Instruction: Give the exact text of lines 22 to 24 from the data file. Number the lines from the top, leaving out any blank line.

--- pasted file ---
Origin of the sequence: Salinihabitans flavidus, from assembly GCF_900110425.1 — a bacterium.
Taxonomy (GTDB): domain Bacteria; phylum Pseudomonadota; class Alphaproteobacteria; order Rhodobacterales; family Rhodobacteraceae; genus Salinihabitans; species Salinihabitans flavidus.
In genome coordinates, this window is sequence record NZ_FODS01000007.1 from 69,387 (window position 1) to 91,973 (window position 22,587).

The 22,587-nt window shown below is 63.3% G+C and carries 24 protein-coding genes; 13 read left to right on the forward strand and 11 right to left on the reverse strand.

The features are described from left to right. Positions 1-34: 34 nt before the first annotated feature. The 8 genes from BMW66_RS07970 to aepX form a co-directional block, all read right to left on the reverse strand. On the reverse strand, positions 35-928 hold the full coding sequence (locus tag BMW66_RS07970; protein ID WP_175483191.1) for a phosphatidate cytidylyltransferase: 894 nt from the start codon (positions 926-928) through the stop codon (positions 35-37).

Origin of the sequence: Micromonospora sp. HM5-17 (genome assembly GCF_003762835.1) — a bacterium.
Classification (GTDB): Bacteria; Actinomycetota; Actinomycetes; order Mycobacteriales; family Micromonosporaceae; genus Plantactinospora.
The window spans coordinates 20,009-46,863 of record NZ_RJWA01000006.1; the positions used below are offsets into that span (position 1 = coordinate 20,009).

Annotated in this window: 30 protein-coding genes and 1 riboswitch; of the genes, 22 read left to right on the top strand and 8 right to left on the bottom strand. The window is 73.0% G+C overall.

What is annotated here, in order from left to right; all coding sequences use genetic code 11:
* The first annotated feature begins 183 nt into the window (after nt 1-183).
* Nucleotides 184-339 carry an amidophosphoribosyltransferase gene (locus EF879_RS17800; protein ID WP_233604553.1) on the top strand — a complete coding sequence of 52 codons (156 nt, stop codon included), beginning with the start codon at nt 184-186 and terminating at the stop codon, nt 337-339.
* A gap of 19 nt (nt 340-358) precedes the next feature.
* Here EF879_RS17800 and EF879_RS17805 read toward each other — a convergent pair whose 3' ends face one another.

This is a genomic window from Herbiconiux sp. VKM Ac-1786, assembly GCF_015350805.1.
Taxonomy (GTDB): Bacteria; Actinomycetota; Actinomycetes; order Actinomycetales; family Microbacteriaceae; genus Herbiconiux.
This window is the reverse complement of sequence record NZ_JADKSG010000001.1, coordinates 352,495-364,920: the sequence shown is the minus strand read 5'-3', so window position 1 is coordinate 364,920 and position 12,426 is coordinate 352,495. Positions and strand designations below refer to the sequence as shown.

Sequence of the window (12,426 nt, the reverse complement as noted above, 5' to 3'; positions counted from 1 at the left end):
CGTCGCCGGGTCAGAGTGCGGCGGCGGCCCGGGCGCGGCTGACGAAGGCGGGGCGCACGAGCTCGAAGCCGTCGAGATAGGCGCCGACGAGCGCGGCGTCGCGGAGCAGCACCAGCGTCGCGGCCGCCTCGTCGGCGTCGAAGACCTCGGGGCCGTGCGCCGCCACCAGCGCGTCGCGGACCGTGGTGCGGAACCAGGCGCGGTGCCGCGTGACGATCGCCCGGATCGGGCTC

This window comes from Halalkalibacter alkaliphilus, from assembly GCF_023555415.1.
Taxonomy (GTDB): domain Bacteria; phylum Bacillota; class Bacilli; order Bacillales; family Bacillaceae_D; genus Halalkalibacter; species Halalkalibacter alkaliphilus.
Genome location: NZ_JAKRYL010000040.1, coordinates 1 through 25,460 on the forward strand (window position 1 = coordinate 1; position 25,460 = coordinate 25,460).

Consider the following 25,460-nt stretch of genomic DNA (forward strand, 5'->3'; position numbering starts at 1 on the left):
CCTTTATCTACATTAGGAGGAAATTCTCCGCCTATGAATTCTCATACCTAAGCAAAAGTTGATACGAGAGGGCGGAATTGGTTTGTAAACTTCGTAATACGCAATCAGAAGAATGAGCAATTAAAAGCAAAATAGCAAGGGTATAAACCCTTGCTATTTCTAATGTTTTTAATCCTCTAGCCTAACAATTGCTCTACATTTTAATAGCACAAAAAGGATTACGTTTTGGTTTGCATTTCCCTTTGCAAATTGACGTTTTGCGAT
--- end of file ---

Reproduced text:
Genome location: NZ_JAKRYL010000040.1, coordinates 1 through 25,460 on the forward strand (window position 1 = coordinate 1; position 25,460 = coordinate 25,460).

Consider the following 25,460-nt stretch of genomic DNA (forward strand, 5'->3'; position numbering starts at 1 on the left):
CCTTTATCTACATTAGGAGGAAATTCTCCGCCTATGAATTCTCATACCTAAGCAAAAGTTGATACGAGAGGGCGGAATTGGTTTGTAAACTTCGTAATACGCAATCAGAAGAATGAGCAATTAAAAGCAAAATAGCAAGGGTATAAACCCTTGCTATTTCTAATGTTTTTAATCCTCTAGCCTAACAATTGCTCTACATTTTAATAGCACAAAAAGGATTACGTTTTGGTTTGCATTTCCCTTTGCAAATTGACGTTTTGCGAT